That same team helped her finally release Sunset Blush on April 6 - moving past its tumultuous journey out into the world. Sunset Blush was a release for Reynolds in more ways than one. “The record is about overcoming some toxic friendships and relationships, and relearning myself outside of people who have made me feel not like myself,” she explains of the album. Like most of her lyrics, she conceived them while walking around her house. In her head, she’d craft them into lyrics. Putting her emotions out in an album, however, was a different story. “I was a little bit nervous because I went through kind of a rough patch with another person, and I was kind of worried about what his reaction to it would be,” she says. “But we’re not in touch anymore.
At the same time, Sunset Blush gave Reynolds a lot of freedom that she hadn’t felt before. “It was definitely hard to put my feelings out there, but it also gave me more of a voice,” she adds. One of the songs in particular - “Easier To Love” - stands out in this regard. While it was written two years ago, it holds up as a poignant, universally-relatable work that finds her intimately self-examining. Reynolds was struggling with her self-image a lot at when she first wrote it. “I was sexually assaulted when I was 17, and I had a really hard time talking about it,” she says of the track. “It was a couple of months after I publicly outed my abuser, so it was kind of about that. But it’s hard to put into words.” The track is just one of the many moments of introspection on the record. Reynolds doesn’t hold back on self-deprecatory statements like “I could be better, you could be worse” on “Who Said It First?” or her penchant for catastrophising on “Adrift” (“I predicted a terrible end/before obvious glances”), but she boldly breaks herself down and builds herself up again with sharp guitar riffs and explosive synths. Her candour is impressive, there’s no doubt about that.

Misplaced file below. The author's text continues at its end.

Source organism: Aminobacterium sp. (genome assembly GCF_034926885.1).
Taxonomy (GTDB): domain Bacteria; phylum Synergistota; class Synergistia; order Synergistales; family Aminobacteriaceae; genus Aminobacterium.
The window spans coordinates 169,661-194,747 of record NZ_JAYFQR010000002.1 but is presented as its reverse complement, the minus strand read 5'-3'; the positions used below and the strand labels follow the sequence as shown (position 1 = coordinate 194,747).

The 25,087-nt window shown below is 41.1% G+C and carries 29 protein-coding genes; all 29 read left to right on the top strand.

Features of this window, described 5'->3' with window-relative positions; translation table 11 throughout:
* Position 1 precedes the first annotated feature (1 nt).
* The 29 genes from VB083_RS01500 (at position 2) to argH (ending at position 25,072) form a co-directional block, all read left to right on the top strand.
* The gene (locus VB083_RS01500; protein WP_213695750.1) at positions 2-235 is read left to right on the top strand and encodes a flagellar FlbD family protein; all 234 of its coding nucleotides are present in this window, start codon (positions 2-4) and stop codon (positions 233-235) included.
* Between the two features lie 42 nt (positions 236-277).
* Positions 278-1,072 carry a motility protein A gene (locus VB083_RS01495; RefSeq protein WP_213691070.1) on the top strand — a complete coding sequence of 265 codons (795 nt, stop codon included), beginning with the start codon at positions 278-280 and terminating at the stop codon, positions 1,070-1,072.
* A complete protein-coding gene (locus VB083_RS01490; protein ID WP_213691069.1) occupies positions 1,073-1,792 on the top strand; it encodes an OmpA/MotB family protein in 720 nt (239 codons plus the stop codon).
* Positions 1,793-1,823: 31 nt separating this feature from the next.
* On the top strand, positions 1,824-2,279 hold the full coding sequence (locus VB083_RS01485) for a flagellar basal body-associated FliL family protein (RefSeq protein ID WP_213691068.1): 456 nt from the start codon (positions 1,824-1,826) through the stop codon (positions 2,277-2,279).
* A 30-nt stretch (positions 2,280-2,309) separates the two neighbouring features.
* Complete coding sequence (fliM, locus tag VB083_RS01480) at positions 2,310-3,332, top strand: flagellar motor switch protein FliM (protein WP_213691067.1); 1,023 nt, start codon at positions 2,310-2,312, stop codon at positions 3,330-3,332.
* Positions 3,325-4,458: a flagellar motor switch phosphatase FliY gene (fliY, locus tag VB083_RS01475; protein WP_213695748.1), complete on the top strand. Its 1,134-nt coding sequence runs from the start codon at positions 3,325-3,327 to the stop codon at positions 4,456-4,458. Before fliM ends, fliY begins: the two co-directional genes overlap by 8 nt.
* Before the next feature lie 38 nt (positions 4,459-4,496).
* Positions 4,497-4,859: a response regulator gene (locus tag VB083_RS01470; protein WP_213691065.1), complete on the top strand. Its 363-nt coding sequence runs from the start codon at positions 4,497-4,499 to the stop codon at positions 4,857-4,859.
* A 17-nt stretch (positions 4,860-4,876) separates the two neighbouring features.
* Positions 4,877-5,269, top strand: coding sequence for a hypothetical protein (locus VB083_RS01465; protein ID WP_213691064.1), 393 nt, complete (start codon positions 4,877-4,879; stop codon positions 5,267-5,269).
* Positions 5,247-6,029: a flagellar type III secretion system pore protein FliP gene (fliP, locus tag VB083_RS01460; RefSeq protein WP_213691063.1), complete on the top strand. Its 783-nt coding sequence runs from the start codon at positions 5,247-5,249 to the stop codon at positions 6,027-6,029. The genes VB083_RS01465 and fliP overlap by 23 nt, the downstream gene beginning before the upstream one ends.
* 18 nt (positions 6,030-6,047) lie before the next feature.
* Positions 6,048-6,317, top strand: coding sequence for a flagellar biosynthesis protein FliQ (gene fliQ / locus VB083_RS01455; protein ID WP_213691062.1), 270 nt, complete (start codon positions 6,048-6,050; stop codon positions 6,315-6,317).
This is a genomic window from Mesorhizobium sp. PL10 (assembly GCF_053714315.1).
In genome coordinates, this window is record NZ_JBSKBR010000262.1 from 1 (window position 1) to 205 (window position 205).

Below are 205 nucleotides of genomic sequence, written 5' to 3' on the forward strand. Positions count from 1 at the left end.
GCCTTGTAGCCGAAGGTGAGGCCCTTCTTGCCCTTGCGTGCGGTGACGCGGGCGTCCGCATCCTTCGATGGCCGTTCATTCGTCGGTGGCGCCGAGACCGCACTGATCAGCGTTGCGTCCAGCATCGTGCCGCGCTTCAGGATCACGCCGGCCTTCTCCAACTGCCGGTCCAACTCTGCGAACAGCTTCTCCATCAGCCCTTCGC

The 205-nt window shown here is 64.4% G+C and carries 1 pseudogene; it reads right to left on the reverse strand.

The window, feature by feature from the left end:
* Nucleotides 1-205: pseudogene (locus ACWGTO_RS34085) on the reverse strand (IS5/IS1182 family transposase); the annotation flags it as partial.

In promoting her honest debut, she’s already preparing herself for her next jaunt on the road with emo stalwarts Have Mercy. Reynolds hasn’t stopped pinching herself - and she shouldn’t. She's already touring with some of her emo heroes, so her dream tour couldn't be too far off: Dashboard Confessional did handpick her after all. And she of course has one particular act in mind that she wants to share a stage with down the line. “Paramore is definitely the dream,” she says. “I f****** love Hayley Williams. I’ve looked up to her for a really long time - so that would definitely be it for me.”